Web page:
Editor’s note: The Saskatoon Police Service said a substance described as “pink meth” was determined through testing to be fentanyl. This story has been updated to reflect this information.
Saskatoon’s supervised consumption site has issued a warning after its staff administered a staggering amount of naloxone on someone who overdosed.
Prairie Harm Reduction (PHR) executive director Jason Mercredi said a client overdosed Thursday afternoon after injecting what they believed was pink crystal meth.
It took CPR and 27 shots of naloxone to revive them, Mercredi said.
“Twenty-seven shots is the highest we’ve ever done. It’s a little nuts,” Mercredi said in an interview on Friday.
Saskatoon police said they were alerted Friday of an overdose, where the victim said they consumed pink meth. Police seized the drug for testing.
“That testing just revealed that the substance was in fact fentanyl, not meth,” SPS spokesperson Kelsie Fraser said in an email on Friday evening.
“Our drug unit has not seen or heard of pink meth being marketed in our community.”
Fatal overdoses have skyrocketed in Saskatchewan. As of April 6, there have been 25 confirmed and 78 suspected overdose deaths, according to the Saskatchewan coroners service.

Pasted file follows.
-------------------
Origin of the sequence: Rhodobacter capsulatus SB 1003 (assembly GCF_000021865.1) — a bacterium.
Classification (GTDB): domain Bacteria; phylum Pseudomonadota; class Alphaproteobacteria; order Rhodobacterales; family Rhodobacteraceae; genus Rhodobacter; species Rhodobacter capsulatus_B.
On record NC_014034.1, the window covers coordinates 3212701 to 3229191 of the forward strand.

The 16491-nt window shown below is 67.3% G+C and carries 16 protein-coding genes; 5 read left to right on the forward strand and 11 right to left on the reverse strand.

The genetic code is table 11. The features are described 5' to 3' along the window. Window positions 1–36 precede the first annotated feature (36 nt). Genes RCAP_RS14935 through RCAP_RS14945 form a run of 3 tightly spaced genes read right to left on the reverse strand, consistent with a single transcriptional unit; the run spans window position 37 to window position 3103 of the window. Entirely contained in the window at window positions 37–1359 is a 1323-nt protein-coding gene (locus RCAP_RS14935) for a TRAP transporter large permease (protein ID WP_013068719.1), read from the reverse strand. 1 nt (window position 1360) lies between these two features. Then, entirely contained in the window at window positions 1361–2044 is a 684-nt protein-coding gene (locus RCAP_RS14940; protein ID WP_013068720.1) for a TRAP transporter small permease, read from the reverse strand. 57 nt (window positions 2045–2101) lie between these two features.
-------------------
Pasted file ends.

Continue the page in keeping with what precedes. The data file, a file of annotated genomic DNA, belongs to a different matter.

Thursday’s life-saving intervention proves supervised consumption sites are needed, Mercredi said.
PHR’s requests for $1.3 million to operate the supervised consumption site around the clock have been twice denied by the provincial government. Dozens of local businesses and organizations are fundraising for PHR to fill the gap.
“The fact that non-profits are fundraising for us shows that the community understands this need is there,” Mercredi said. “It’s just basically the elected officials that are the only ones who don’t seem to get that this site is needed.”
The site is open from 10 a.m. to 4 p.m. on weekdays. Mercredi said he hopes PHR can use community donations to expand its hours in the months ahead.